NO Mow May is a great initiative, but it’s one that is set to cause a bit of friction in the Dúlra household.
Dúlra hasn’t yet broken news of the new campaign not to cut lawns to the chief gardener, the one and only Mrs Dúlra. The garden has yet to be cut this year and, in the past week, the growth has been incredible. But still we’re only one-third through May and, according to the new rules, it can’t be cut for 20 more days. Dúlra wasn’t brave enough to bring up the fact that there’s a ban on cutting the lawn this month – so he hopes that instead she just finds out by reading this.
It’s believed that by simply leaving your lawn alone for the month of May you can make an important contribution to wildlife. By actually doing nothing you will free the wildflowers in your garden. Lawns may look great to us, but they’re dead zones for nature. And already Dúlra’s liberated lawn has thrown up a whole kaleidoscope of wildflowers. And those flowers are attracting pollinators. The number of bees has clearly increased, but Dúlra is hoping that one unusual insect in particular is given a new lease of life – the daddy-long-legs.
Snáthadán – knitting needle – in Irish, they seemed to be everywhere when Dúlra was young – especially in the house. Today, those gangly insects are rarely seen, at least by Dúlra. Although they thrive in damp areas, they will lay their eggs in long grass and indeed any wild area. Unfortunately Mrs Dúlra suffers from arachnophobia and she won’t welcome the possibility of daddy-long-legs getting trapped in her hair, so maybe Dúlra will keep that objective to himself.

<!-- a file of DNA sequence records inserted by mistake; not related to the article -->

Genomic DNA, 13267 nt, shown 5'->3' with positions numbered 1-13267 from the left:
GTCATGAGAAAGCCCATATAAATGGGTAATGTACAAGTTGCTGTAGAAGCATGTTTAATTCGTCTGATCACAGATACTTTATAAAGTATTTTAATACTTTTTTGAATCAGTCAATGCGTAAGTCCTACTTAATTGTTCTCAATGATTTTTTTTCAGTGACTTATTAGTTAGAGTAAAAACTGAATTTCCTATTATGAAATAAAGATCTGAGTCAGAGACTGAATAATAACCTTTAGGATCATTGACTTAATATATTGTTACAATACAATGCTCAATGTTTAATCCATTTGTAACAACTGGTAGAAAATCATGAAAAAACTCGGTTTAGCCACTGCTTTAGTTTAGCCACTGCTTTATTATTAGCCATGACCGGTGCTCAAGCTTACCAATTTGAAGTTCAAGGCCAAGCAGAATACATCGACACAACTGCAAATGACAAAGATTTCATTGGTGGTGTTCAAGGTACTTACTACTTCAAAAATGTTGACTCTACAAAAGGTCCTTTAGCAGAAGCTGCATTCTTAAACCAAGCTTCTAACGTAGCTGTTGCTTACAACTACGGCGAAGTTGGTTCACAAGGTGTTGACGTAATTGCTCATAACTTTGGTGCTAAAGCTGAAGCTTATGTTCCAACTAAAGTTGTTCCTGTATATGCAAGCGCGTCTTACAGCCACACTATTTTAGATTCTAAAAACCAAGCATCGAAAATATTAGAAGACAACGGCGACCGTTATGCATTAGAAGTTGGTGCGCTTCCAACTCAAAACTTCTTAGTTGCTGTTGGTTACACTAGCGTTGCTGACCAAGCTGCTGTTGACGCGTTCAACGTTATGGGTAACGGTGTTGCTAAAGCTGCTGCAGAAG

But he did see one insect in the garden this week that will impress her: a green-veined white butterfly, which breeds on plants including the cuckooflower, which is already growing on the uncut lawn. Dúlra’s not sure if any bluebells will burst forth like they did this week on Black Mountain to coincide with the community festival named after them, Féile na gCloigíní Gorma. But he's hoping.
The swifts and house martins which have just arrived from Africa will surely appreciate the extra insects that will be created. It’s incredible to think that they spend all day plucking food from the sky, insects that we don’t even know are there!
Irish society is clearly incapable of dealing with the biodiversity crisis. The cutting of hedgerows and draining of land by farmers is being turbo-charged in the countryside all around Belfast. In recent decades wildlife was pushed to the fringes, but now even that fringe is being obliterated.
We don’t own that land, but we do control our gardens, or even just those window boxes that can be allowed to become a mini-meadow. Of course Dúlra’s not looking forward to June 1.
That’s going to be a long day’s work for him as Mrs Dúlra stands watching!
• So far no swifts or house martins have taken up residence in the nestboxes under the roof. Their calls are being blasted out into the sky from morning to night, but there have been no takers.
Swifts are still arriving from Africa this week, they only spend 100 days here while they breed and last night Dúlra’s heart jumped when he spotted two flying over the house. But at that very time, the recording was of the house martin’s call rather than the swift’s – each lasts about 20 seconds – and the two birds continued on their way. Trying to lure them is like trying to catch a trout. You clearly need patience – and a bit of luck!
• A blackbird was singing his heart out this week when Dúlra walked past it in a back lane in Belfast city centre - it’s probably the most confident bird in the city.
Because the bird has managed to use the barbed wire as a protective blanket – sitting singing on the fence under the twisted wire. He's a smart bird – no raptor or seagull will ever get near him there!
If you've seen or photographed anything interesting, or have any nature questions, you can text Dúlra on 07801 414804.